We’ve all been in this situation: We go on a great first date, head home, and immediately start planning the next rendezvous. We glance at our phone every 30 seconds in hopes of a text, or a call from our date, and grow impatient by their radio silence. Self-doubt creeps in, and we ask: “What’s wrong with me?” We finally hear from our love interest three days later, and get the coveted second date for Saturday. Once again, we're in a mind game. Is playing hard-to-get in our DNA?

In retrospect, if we were genuinely interested in our date, why didn’t we text first? Or, why did they wait 72 hours to contact us? We’re all playing the dating game.

Waiting three days to reply to someone after a successful date prevents people from looking too eager or desperate, but the technique, thanks to dating apps and other modern conveniences, is becoming obsolete.

In reality, it takes only seconds or minutes to text or call someone, even for the busiest professional. So, why do we play mind games, even when we’re romantically attracted to the person? We’re socially conditioned to think frustration breeds desire, and our own biology helps reinforce this belief. We probably all do it, to some degree, but the question still remains whether we should.

“Hard To Get” Phenomenon In The Media

Playing “hard to get,” is a phenomenon seen in many modern-day cultures. We desire a person who is difficult to attract more than a person who can be effortlessly seduced. The media prescribes a gendered role for this game by declaring the man as the pursuer, and the woman as the pursued.

For example, in the romcom, “John Tucker Must Die,” the new girl Kate is enlisted by John Tucker’s group of ex-girlfriends to get revenge for playing mind games while dating all of them at once. Kate gets a makeover, and suddenly John notices her, and tries to win her attention, but she continuously dismisses his countless efforts. John’s ego is insulted because there is no girl he can’t charm, and he becomes determined to get Kate.

“Women are conditioned to think that men, as primordial animals, want a chase,” Dr. Anjhula Bais, an international psychologist, specializing in trauma, told Medical Daily.

She added: “Part of the mind game arsenal for a woman is to make herself scarce so the man has to ‘chase’ her.”

Similarly, in the movie Clueless, the protagonist Cher falls for “the new guy” Christian, and begins to subtly draw his attention through playful mind games. In class, she purposely drops her pen on the floor while seated, prompting Christian to pick it up, giving him a good vantage point of her legs.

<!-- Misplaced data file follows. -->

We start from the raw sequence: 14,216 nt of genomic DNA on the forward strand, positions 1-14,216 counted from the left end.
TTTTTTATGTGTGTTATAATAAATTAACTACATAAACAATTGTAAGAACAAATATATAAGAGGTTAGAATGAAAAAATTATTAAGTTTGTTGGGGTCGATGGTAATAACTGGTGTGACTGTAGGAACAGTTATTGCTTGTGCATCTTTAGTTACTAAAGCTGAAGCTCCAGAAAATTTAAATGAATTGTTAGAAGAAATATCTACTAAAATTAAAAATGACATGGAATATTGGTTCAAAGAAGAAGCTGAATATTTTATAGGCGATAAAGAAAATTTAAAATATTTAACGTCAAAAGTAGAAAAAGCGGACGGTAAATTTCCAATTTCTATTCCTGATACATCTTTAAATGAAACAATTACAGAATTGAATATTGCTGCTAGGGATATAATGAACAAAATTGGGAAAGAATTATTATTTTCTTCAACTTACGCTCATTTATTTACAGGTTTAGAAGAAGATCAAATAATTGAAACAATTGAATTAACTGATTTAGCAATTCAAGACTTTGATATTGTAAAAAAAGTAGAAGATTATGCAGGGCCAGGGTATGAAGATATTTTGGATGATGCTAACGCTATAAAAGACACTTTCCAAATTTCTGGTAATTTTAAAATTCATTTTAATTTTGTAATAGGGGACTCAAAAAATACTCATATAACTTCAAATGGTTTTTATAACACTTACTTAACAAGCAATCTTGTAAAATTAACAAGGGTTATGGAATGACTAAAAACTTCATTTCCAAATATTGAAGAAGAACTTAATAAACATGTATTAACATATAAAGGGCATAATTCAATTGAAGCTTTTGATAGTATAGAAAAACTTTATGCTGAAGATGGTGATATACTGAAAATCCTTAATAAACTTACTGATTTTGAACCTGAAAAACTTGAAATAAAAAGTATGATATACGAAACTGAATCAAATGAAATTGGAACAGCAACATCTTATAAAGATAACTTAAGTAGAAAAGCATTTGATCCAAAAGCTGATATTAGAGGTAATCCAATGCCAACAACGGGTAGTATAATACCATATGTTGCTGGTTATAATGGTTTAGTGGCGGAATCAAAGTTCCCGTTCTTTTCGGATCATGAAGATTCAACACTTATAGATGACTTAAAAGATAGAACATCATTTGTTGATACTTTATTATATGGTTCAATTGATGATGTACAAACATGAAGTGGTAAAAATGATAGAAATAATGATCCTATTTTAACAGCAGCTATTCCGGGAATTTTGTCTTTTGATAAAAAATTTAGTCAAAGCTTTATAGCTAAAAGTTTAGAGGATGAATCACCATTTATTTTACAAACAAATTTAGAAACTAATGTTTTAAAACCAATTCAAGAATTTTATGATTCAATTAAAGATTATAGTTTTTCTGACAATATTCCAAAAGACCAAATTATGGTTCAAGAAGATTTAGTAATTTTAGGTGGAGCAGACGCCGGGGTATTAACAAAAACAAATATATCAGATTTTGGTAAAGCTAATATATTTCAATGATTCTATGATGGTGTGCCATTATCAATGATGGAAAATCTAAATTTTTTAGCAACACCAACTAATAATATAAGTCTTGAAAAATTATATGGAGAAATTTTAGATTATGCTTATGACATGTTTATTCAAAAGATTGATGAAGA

Throughout the movie, she boosts her desirability by sending herself flowers and candy to make sure she looks popular. Cher becomes the object of desire because she is marketing herself to be a scarce commodity. Christian is immediately intrigued by Cher’s popularity, and zest for playing the “femme fatale.”

However, Cher’s fruitless efforts fall short once she realizes Christian is gay. He finds the idea of Cher’s popularity, not romance, alluring, and tries to get closer to her as a friend.

A study published in Journal of Personality and Social Psychology found women who play hard to get are desirable, but only if they’re popular. Men explained a woman can only afford to be “choosy” if she has a lot of friends. These men equate popularity with attraction and a good personality, along with other desirable traits. This theme is reflected in both John Tucker Must Die and Clueless, where both female protagonists were popular, and purposely made themselves temporarily unavailable to their interest.

Jonathan Bennett, dating and relationship coach in Columbus, Ohio, says both men and women play similar mind games, but there are some differences.

“I see 'playing hard to get' and 'the silent treatment' as a typically female tactic, while men’s mind games center around making a woman jealous of his alleged attention from other women,” he told Medical Daily.

Sending a text. Photo courtesy of Pexels, Public Domain

In the movie That Awkward Moment, three friends live their love lives defined by rules. For example, protagonist Jason remains firm on never seeing any given girl from their "roster” twice in one week, even if he likes them. Here, Jason is trying to convince someone he’s not into them while being into them, because it’s all about “playing the game.”